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The duties of a personal representative in a Florida probate

On Behalf of | Dec 8, 2023 | Estate Administration |

One of the important options in preparing a will is the opportunity to nominate an individual to act as the personal representative of the estate after the maker of the will dies.

As important as this power may be, very few individuals understand the nature of the personal representative’s duties or the abilities that are required of the “PR”.

This post will attempt to present an illustrative summary of the PR’s duties and thereby demonstrate the abilities that are required of the PR.

The PR is a fiduciary

The single most important feature of the PR’s role is the status as a fiduciary. The PR stands in a position of trust toward the estate and its beneficiaries.

However, if the PR properly performs the pr’s duties, he or she cannot be held responsible for the payment of the estate’s debts. A creditor’s only claim is against the assets of the estate.

The PR’s basic duty is to gain custody and control over the assets of the estate. The PR must also pay the debts of the decedent.

The PR has the power to sell assets of the estate to raise funds that can be used to pay the debts of the estate or the decedent. These duties may include some or all of the following:

  1. Taking possession of the real and personal property of the decedent.
  2. Contacting the Social Security and Veterans’ Administration to find any pensions to which the decedent or heirs may be eligible
  3. Locating insurance policies and filing any proper claims for death or survivors’ benefits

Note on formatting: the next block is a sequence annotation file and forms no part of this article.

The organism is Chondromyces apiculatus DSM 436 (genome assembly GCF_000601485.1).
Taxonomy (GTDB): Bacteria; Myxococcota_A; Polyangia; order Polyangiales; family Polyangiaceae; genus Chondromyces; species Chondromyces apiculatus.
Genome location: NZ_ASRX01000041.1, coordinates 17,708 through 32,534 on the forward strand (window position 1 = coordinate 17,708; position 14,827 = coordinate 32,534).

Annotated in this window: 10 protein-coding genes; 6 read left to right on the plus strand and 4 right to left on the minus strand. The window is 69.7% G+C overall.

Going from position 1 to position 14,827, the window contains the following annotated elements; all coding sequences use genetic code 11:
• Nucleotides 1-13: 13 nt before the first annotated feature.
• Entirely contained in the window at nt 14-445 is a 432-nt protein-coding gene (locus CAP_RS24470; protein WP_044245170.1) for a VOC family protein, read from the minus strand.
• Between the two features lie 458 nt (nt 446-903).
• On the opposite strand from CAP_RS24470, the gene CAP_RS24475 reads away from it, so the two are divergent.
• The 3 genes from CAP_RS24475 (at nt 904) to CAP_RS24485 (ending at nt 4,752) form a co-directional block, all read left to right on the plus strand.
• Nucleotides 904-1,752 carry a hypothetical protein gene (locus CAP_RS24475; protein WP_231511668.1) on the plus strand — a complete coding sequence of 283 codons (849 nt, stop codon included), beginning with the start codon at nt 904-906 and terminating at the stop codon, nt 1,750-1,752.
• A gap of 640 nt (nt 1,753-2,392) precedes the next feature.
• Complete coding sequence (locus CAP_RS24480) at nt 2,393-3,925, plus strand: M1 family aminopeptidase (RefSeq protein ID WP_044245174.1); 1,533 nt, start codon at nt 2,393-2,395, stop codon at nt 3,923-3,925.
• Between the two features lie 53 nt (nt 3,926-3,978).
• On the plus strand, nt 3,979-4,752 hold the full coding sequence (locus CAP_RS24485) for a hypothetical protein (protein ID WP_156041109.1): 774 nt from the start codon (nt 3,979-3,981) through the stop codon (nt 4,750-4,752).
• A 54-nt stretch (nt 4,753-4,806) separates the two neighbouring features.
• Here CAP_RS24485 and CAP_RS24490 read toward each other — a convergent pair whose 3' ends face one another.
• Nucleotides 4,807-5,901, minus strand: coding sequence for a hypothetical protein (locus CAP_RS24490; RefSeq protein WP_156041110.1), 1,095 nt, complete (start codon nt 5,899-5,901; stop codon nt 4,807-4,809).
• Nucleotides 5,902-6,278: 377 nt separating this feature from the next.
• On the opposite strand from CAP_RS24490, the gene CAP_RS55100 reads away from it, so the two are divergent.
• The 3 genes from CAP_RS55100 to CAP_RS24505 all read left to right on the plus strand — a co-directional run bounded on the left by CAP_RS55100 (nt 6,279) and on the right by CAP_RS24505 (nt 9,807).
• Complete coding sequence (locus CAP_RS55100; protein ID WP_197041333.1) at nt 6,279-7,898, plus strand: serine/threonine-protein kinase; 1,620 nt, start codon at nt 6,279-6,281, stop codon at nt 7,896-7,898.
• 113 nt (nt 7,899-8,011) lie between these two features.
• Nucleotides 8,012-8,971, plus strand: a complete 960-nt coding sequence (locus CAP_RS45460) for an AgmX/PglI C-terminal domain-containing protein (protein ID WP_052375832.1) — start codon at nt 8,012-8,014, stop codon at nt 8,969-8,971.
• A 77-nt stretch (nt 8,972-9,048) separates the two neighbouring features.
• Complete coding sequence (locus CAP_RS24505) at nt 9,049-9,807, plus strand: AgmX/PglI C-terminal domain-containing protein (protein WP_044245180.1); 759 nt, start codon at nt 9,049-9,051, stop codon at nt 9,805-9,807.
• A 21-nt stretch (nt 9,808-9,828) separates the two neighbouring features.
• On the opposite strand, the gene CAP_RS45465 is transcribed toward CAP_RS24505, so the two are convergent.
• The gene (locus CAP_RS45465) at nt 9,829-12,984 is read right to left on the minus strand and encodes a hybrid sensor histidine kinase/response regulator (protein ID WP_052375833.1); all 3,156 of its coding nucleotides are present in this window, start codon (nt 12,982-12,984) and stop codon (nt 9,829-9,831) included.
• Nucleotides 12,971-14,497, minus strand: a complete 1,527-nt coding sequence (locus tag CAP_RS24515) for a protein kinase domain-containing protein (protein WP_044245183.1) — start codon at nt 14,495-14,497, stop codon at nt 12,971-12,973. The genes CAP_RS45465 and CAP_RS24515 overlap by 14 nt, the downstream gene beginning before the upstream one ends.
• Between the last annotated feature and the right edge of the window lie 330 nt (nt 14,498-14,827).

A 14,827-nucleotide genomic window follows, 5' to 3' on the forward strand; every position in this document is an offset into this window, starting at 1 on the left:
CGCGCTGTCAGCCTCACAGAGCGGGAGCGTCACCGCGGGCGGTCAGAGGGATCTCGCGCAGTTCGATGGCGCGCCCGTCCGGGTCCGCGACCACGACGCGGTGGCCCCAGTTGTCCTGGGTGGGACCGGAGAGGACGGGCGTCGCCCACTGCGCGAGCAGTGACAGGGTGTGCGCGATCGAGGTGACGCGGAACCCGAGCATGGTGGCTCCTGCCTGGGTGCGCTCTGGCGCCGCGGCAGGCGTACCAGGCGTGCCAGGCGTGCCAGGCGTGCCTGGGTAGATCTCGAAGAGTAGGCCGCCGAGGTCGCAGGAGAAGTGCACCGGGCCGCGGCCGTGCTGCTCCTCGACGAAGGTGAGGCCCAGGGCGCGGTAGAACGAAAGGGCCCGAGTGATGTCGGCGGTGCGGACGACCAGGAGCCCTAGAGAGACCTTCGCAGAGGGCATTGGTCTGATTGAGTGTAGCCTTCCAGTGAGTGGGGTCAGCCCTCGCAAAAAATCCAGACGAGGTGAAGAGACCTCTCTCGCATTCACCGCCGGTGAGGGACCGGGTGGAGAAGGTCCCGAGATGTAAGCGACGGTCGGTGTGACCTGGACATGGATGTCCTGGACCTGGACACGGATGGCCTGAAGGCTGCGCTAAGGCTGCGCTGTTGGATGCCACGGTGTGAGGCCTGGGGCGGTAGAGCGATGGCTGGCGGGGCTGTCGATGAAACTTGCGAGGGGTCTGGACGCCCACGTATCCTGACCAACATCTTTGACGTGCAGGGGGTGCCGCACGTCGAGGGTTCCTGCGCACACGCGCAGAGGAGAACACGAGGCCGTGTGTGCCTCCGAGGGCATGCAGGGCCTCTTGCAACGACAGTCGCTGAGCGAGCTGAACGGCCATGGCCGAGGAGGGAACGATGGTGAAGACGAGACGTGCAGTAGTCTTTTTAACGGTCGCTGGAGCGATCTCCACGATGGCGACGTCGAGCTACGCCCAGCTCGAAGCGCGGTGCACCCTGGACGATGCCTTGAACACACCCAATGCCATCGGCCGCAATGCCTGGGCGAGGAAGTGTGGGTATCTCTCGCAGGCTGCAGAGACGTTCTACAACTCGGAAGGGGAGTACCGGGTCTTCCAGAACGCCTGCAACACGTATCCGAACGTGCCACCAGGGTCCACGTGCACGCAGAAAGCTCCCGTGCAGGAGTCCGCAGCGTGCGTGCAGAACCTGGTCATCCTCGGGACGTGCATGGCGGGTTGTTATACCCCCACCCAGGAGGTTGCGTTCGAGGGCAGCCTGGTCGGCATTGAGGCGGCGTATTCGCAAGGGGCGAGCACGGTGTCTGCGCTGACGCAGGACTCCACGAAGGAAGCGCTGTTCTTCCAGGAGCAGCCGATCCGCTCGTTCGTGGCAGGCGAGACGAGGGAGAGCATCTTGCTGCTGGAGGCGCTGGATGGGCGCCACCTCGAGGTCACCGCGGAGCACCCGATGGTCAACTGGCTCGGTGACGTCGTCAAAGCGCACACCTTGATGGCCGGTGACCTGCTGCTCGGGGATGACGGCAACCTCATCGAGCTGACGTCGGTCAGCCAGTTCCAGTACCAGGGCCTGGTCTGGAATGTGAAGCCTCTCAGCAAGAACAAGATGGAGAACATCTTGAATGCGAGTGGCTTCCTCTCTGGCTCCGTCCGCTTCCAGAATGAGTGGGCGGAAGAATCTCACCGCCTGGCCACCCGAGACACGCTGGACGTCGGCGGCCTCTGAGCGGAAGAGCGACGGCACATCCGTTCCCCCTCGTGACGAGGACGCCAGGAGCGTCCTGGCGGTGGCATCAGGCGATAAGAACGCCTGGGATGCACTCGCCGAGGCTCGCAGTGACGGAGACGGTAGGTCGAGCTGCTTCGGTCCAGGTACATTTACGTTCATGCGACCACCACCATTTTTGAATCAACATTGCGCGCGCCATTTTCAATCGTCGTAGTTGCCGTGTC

4. Contacting the decedent’s employer or any fraternal organization of which the decedent was a member to ascertain whether the decedent or any family members are eligible for any pension benefits
  5. Exploring the circumstances of the decedent’s death to determine whether any claim should be made against third parties for death benefits or workers’ compensation benefits
  6. Opening appropriate bank accounts for the estate for the payment of debts and expenses and to serve as a depository for any estate funds

Maintaining accounting records for the estate

Perhaps the PR’s most important duty is the proper maintenance of the estate’s financial records. Depending upon the size and complexity of the estate, the PR may decide to retain an independent accountant for assistance in managing the estate’s funds.

An independent accountant can assist the PR by ensuring that the estate’s financial situation is constantly and consistently monitored, thus defending against claims again the PR for improper management of the estate’s assets and liabilities.

The PR must also file an inventory of the estate’s assets within 60 days after the court issues letters of administration to the PR. The inventory must list the property of the estate in reasonable detail and stating an estimated fair market value as of the date of the decedent’s death.

Hiring an attorney

The PR has the power to hire an attorney to assist in the administration of the estate and to represent the estate in any litigation involving the estate’s assets. The PR is empowered to pay the attorneys’ fees out of estate assets.

As can be seen from this summary, the PR must be someone who has the ability to understand and manage financial matters. Attorneys are commonly hired to act as PRs, and many banks and other financial institutions offer PR services.